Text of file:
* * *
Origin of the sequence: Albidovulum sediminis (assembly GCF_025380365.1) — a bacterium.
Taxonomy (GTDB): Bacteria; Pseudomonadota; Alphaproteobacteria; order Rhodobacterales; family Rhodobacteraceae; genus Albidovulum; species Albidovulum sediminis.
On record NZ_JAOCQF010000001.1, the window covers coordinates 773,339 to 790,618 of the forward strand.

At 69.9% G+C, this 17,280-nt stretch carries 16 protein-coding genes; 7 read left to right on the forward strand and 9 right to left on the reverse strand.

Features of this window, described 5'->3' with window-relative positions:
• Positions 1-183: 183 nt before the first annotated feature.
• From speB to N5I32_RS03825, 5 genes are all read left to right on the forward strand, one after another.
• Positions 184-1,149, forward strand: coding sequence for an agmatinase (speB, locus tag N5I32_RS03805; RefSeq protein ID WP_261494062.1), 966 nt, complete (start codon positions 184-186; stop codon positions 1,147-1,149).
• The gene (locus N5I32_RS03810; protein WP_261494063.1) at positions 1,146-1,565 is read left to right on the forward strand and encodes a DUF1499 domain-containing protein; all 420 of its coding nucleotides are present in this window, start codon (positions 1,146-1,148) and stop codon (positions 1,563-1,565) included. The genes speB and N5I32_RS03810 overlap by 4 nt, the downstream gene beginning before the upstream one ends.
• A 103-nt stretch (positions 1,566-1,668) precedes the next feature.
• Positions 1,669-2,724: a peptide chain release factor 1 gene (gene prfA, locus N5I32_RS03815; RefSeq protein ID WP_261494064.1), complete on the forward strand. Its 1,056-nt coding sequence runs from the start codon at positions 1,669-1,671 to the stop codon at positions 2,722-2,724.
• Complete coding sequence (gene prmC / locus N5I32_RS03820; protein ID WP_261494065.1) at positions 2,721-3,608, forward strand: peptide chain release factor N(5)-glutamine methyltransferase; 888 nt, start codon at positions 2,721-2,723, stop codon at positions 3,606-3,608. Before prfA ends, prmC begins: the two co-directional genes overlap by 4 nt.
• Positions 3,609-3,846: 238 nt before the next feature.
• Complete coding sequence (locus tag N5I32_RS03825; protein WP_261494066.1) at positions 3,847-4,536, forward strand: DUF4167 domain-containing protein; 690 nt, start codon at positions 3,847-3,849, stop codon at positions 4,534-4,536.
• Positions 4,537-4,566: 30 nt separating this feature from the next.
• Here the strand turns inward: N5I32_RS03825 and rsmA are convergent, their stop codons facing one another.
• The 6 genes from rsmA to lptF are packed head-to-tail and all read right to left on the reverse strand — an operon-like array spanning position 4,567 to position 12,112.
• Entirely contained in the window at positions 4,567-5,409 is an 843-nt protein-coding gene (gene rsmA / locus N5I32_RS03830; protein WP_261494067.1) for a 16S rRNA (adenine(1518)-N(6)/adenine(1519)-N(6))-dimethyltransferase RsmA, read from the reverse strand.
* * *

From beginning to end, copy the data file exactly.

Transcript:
Origin of the sequence: Albidovulum sediminis (assembly GCF_025380365.1) — a bacterium.
Taxonomy (GTDB): Bacteria; Pseudomonadota; Alphaproteobacteria; order Rhodobacterales; family Rhodobacteraceae; genus Albidovulum; species Albidovulum sediminis.
On record NZ_JAOCQF010000001.1, the window covers coordinates 773,339 to 790,618 of the forward strand.

At 69.9% G+C, this 17,280-nt stretch carries 16 protein-coding genes; 7 read left to right on the forward strand and 9 right to left on the reverse strand.

Features of this window, described 5'->3' with window-relative positions:
• Positions 1-183: 183 nt before the first annotated feature.
• From speB to N5I32_RS03825, 5 genes are all read left to right on the forward strand, one after another.
• Positions 184-1,149, forward strand: coding sequence for an agmatinase (speB, locus tag N5I32_RS03805; RefSeq protein ID WP_261494062.1), 966 nt, complete (start codon positions 184-186; stop codon positions 1,147-1,149).
• The gene (locus N5I32_RS03810; protein WP_261494063.1) at positions 1,146-1,565 is read left to right on the forward strand and encodes a DUF1499 domain-containing protein; all 420 of its coding nucleotides are present in this window, start codon (positions 1,146-1,148) and stop codon (positions 1,563-1,565) included. The genes speB and N5I32_RS03810 overlap by 4 nt, the downstream gene beginning before the upstream one ends.
• A 103-nt stretch (positions 1,566-1,668) precedes the next feature.
• Positions 1,669-2,724: a peptide chain release factor 1 gene (gene prfA, locus N5I32_RS03815; RefSeq protein ID WP_261494064.1), complete on the forward strand. Its 1,056-nt coding sequence runs from the start codon at positions 1,669-1,671 to the stop codon at positions 2,722-2,724.
• Complete coding sequence (gene prmC / locus N5I32_RS03820; protein ID WP_261494065.1) at positions 2,721-3,608, forward strand: peptide chain release factor N(5)-glutamine methyltransferase; 888 nt, start codon at positions 2,721-2,723, stop codon at positions 3,606-3,608. Before prfA ends, prmC begins: the two co-directional genes overlap by 4 nt.
• Positions 3,609-3,846: 238 nt before the next feature.
• Complete coding sequence (locus tag N5I32_RS03825; protein WP_261494066.1) at positions 3,847-4,536, forward strand: DUF4167 domain-containing protein; 690 nt, start codon at positions 3,847-3,849, stop codon at positions 4,534-4,536.
• Positions 4,537-4,566: 30 nt separating this feature from the next.
• Here the strand turns inward: N5I32_RS03825 and rsmA are convergent, their stop codons facing one another.
• The 6 genes from rsmA to lptF are packed head-to-tail and all read right to left on the reverse strand — an operon-like array spanning position 4,567 to position 12,112.
• Entirely contained in the window at positions 4,567-5,409 is an 843-nt protein-coding gene (gene rsmA / locus N5I32_RS03830; protein WP_261494067.1) for a 16S rRNA (adenine(1518)-N(6)/adenine(1519)-N(6))-dimethyltransferase RsmA, read from the reverse strand.